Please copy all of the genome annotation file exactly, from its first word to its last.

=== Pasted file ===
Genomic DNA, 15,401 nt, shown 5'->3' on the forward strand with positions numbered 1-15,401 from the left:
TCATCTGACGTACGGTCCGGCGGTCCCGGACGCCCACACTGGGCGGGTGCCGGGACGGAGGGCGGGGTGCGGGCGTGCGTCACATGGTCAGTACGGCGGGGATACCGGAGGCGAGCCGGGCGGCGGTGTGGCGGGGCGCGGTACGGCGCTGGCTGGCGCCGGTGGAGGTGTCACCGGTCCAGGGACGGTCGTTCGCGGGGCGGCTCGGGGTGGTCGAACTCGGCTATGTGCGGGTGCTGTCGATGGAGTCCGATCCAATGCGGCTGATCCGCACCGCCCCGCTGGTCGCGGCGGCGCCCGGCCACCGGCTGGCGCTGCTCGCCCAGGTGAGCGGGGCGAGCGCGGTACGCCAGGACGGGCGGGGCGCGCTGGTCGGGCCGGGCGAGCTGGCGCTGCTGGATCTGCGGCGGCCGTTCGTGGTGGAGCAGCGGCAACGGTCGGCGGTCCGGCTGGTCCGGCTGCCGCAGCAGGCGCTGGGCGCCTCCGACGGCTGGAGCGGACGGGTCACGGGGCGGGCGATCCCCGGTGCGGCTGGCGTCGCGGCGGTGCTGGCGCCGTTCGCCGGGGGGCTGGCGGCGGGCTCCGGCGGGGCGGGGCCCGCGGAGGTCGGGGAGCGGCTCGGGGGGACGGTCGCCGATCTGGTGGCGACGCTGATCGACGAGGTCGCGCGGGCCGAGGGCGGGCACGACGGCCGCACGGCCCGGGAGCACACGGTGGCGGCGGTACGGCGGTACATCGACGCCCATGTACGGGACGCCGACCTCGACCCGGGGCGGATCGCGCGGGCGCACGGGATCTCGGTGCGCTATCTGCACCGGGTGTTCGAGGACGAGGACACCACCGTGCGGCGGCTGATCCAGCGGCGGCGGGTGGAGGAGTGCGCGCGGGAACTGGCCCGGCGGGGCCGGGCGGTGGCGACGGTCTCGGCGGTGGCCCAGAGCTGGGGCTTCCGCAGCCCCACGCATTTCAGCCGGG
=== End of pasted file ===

Genomic DNA, 15,401 nt, shown 5'->3' on the forward strand with positions numbered 1-15,401 from the left:
TCATCTGACGTACGGTCCGGCGGTCCCGGACGCCCACACTGGGCGGGTGCCGGGACGGAGGGCGGGGTGCGGGCGTGCGTCACATGGTCAGTACGGCGGGGATACCGGAGGCGAGCCGGGCGGCGGTGTGGCGGGGCGCGGTACGGCGCTGGCTGGCGCCGGTGGAGGTGTCACCGGTCCAGGGACGGTCGTTCGCGGGGCGGCTCGGGGTGGTCGAACTCGGCTATGTGCGGGTGCTGTCGATGGAGTCCGATCCAATGCGGCTGATCCGCACCGCCCCGCTGGTCGCGGCGGCGCCCGGCCACCGGCTGGCGCTGCTCGCCCAGGTGAGCGGGGCGAGCGCGGTACGCCAGGACGGGCGGGGCGCGCTGGTCGGGCCGGGCGAGCTGGCGCTGCTGGATCTGCGGCGGCCGTTCGTGGTGGAGCAGCGGCAACGGTCGGCGGTCCGGCTGGTCCGGCTGCCGCAGCAGGCGCTGGGCGCCTCCGACGGCTGGAGCGGACGGGTCACGGGGCGGGCGATCCCCGGTGCGGCTGGCGTCGCGGCGGTGCTGGCGCCGTTCGCCGGGGGGCTGGCGGCGGGCTCCGGCGGGGCGGGGCCCGCGGAGGTCGGGGAGCGGCTCGGGGGGACGGTCGCCGATCTGGTGGCGACGCTGATCGACGAGGTCGCGCGGGCCGAGGGCGGGCACGACGGCCGCACGGCCCGGGAGCACACGGTGGCGGCGGTACGGCGGTACATCGACGCCCATGTACGGGACGCCGACCTCGACCCGGGGCGGATCGCGCGGGCGCACGGGATCTCGGTGCGCTATCTGCACCGGGTGTTCGAGGACGAGGACACCACCGTGCGGCGGCTGATCCAGCGGCGGCGGGTGGAGGAGTGCGCGCGGGAACTGGCCCGGCGGGGCCGGGCGGTGGCGACGGTCTCGGCGGTGGCCCAGAGCTGGGGCTTCCGCAGCCCCACGCATTTCAGCCGGG